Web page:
James Cuno, President of the Getty Trust, has authored a short essay revisiting his arguments against repatriation. Those familiar with his arguments will see many of the same kinds of arguments he has made in the past. Mainly he criticizes repatriation as an exercise in nationalism:
Such claims on the national identity of antiquities are at the root of many states’ cultural property laws, which in the last few decades have been used by governments to reclaim objects from museums and other collections abroad. Despite UNESCO’s declaration that “no culture is a hermetically sealed entity,” governments are increasingly making claims of ownership of cultural property on the basis of self-proclaimed and fixed state-based identities. Many use ancient cultural objects to affirm continuity with a glorious and powerful past as a way of burnishing their modern political image — Egypt with the Pharaonic era, Iran with ancient Persia, Italy with the Roman Empire. These arguments amount to protectionist claims on culture. Rather than acknowledge that culture is in a state of constant flux, modern governments present it as standing still, in order to use cultural objects to promote their own states’ national identities.
Though he acknowledges the looting and destruction that has taken place and this was the impetus for a number of returns from his current institution, he’s attempting it seems to hold a firm line against calls for repatriation which pre-date 1970. While he does obliquely criticize looting, he offers no other solution to the problem. How can we prevent site destruction and looting without national legislation and domestic initiatives (which he has called nationalistic)? That question is left largely unanswered. He does make calls for more Universal museums in nations of origin.
He ends with a call for exchange and cooperation:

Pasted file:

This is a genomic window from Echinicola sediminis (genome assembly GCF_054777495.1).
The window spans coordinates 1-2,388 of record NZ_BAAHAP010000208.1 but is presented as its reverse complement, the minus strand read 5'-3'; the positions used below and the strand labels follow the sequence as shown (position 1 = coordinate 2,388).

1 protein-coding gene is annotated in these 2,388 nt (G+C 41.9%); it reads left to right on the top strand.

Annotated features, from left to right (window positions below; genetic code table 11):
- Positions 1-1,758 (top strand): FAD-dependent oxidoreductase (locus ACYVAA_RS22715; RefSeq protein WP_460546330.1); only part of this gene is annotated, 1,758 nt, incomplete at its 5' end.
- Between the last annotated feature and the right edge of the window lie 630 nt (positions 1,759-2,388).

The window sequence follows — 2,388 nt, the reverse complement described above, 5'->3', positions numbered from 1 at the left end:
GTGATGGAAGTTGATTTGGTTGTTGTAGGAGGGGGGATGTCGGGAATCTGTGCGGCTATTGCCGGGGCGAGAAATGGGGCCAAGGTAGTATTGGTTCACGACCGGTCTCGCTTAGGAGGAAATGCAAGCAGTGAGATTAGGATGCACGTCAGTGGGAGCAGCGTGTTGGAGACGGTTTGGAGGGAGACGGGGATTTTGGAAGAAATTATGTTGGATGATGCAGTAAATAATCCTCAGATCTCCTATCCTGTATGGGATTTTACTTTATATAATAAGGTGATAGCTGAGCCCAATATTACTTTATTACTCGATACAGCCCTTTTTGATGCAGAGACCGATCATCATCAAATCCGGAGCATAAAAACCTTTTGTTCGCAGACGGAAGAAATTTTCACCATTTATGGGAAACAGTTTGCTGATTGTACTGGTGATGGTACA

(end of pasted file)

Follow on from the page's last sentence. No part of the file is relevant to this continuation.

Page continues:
For encyclopedic museums to fulfill their promise of cultural exchange, they should be established everywhere in the world where they do not now exist. And existing encyclopedic museums should aid in their development. Already, there are laudable examples of how great museums in wealthy countries can foster a more comprehensive kind of cosmopolitanism. The British Museum established a program in 2008 to promote partnerships with institutions in Africa, Asia, and the Middle East. In addition to loaning collections and exhibitions from British museums, it focused on training: in conservation, curating, and archiving. In all, some 29 countries were involved. The program was supported by the British government’s Department for Culture, Media, and Sport. But after three years, the British government cut the program’s funding. The partnerships continue on a smaller scale supported by grant funding, including from the Getty Foundation.
This process of exchange and cooperation should build trust among museums and national authorities. It will be a long, slow process, but if successful, it would lay the foundation for a greater understanding of the values represented by the encyclopedic museum: openness, tolerance, and inquiry about the world, along with the recognition that culture exists independent of nationalism.